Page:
Some 600 residents of the North East District yesterday picked up shovels and watering cans, and planted 200 trees at the Punggol Waterway Park. Joining them was Prime Minister Lee Hsien Loong, who also planted a jelutong tree at the site.
The effort was part of a national drive to get more than 5,000 trees planted from August to December this year.
Ever since the campaign to plant trees was started by founding prime minister Lee Kuan Yew in 1963, it has become an important annual ritual, PM Lee said yesterday as he launched the Clean and Green SG50 Carnival.
"We plant trees not just because it makes a big difference to our living environment," he said. "It is a symbolic act, to remind us of our goal, to encourage every one of us to play our part to make this a clean and green Singapore, and to build a better Singapore for our children."
The carnival, which ends today, aims to make environmental consciousness second nature to Singaporeans.
Mr Lee also praised grassroots organisations and Community In Bloom ambassadors - who rally the community and help others enjoy gardening - for their efforts.
He cited Madam Foziah Yeon, 56, a programme coordinator at Muhammadiyah Welfare Home who helped to start a community garden in Temasek Junior College. She told The Sunday Times she has had a love for nature since her younger days and nine years ago, she decided to incorporate gardening into the home's programme for children aged 10 to 13 years old.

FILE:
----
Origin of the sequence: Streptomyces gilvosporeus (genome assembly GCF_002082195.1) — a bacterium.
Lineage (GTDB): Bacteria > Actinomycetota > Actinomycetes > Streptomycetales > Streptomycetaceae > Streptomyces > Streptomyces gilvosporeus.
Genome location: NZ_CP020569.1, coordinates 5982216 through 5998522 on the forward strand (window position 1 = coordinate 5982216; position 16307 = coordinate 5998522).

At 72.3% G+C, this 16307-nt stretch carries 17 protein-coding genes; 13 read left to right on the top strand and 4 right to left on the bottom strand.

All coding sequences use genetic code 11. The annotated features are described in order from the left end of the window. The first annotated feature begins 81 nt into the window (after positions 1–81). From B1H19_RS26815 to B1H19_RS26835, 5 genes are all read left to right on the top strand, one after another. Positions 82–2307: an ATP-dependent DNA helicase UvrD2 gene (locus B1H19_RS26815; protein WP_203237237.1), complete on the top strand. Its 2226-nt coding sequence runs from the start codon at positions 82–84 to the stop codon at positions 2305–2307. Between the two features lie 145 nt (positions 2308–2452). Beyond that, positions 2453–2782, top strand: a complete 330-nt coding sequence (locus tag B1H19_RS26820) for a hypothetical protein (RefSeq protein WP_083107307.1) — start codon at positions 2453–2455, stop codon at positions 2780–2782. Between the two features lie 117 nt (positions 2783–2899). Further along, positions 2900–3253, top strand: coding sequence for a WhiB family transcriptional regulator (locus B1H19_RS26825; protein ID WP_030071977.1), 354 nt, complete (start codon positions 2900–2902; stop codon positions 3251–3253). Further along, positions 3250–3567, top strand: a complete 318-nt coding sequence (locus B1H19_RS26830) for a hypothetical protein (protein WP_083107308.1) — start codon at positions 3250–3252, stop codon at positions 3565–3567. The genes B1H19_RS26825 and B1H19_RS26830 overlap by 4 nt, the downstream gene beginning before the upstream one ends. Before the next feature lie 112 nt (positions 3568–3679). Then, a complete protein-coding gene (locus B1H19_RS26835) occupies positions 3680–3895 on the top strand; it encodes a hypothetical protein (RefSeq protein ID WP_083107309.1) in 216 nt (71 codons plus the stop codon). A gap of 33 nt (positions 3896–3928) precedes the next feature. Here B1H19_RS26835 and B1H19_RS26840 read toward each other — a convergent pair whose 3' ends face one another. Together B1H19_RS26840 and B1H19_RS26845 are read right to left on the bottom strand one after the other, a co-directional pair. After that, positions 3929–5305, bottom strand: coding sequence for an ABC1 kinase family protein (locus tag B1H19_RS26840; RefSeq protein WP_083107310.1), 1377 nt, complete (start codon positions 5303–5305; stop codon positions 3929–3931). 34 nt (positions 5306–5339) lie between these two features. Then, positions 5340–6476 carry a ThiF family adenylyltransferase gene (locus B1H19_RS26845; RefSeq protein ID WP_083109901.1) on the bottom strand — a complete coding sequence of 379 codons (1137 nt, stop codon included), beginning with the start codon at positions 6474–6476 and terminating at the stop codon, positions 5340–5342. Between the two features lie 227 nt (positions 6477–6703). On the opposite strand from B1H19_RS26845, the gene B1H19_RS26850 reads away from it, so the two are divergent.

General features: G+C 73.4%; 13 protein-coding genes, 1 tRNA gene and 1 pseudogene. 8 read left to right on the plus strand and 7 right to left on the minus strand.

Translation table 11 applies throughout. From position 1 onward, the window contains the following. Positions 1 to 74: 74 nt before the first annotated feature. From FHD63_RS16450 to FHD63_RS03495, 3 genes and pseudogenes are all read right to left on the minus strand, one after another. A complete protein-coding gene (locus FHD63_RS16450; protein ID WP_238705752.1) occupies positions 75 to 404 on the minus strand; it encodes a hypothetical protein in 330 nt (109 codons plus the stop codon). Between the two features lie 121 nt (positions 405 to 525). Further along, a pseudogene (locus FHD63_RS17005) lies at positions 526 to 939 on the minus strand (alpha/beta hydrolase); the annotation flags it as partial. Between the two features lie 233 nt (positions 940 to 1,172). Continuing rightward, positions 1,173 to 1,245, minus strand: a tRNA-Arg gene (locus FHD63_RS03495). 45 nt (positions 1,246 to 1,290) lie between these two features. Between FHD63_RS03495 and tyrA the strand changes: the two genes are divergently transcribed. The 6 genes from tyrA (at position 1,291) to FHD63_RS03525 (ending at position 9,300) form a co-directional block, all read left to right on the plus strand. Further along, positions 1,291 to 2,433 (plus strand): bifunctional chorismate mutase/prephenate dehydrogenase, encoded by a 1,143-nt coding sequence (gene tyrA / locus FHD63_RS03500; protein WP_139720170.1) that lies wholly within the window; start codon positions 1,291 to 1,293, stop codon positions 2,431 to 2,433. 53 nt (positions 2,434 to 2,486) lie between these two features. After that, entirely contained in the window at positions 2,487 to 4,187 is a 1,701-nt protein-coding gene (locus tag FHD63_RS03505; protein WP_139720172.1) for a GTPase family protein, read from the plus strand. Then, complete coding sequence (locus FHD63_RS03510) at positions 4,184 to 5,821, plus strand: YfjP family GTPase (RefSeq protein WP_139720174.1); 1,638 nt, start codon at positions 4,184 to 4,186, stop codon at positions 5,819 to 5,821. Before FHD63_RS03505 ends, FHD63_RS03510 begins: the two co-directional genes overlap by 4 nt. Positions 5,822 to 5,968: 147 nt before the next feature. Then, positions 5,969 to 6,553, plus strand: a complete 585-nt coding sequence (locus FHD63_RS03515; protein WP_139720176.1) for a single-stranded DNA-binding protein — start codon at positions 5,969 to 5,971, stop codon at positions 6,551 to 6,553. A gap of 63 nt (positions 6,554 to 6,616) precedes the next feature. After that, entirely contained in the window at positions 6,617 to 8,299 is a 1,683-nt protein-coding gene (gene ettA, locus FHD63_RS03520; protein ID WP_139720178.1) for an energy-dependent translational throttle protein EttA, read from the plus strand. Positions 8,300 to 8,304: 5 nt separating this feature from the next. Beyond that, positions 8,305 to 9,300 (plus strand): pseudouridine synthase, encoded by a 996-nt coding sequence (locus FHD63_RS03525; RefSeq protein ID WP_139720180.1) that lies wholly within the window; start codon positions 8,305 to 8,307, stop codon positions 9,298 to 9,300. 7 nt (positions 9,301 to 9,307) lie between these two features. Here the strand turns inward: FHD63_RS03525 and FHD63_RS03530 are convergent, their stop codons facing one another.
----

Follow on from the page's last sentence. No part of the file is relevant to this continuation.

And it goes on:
Gardening, she added, has taught her charges values such as patience and hard work.
Mr Lee also urged Singaporeans to work together to make the country cleaner and greener.
"If we nurture our trees, tend our gardens and protect our environment year after year, the trees and gardens will grow, blossom and bear fruit," he said. "We can enjoy the shade and their beauty. This place will be even more beautiful."
Environment and Water Resources Minister Masagos Zulkifli said it was heartening that many Singaporeans have said they would like to contribute. He added: "Ultimately, we must aim for caring for the environment and for each other to become second nature to us - to become our way of life."
Meanwhile, the National Environment Agency said in a statement yesterday that two community challenges set at last year's carnival have seen progress.
There are more than 520 Bright Spots, or public areas where residents can take ownership of cleanliness through activities such as picking up litter. This is above the target of 500. And the No Waste Days challenge, which aims to get pledges from the public to achieve 50,000 days of reduced or zero waste, has garnered pledges from more than 15,500 people - amounting to 850,000 No Waste Days.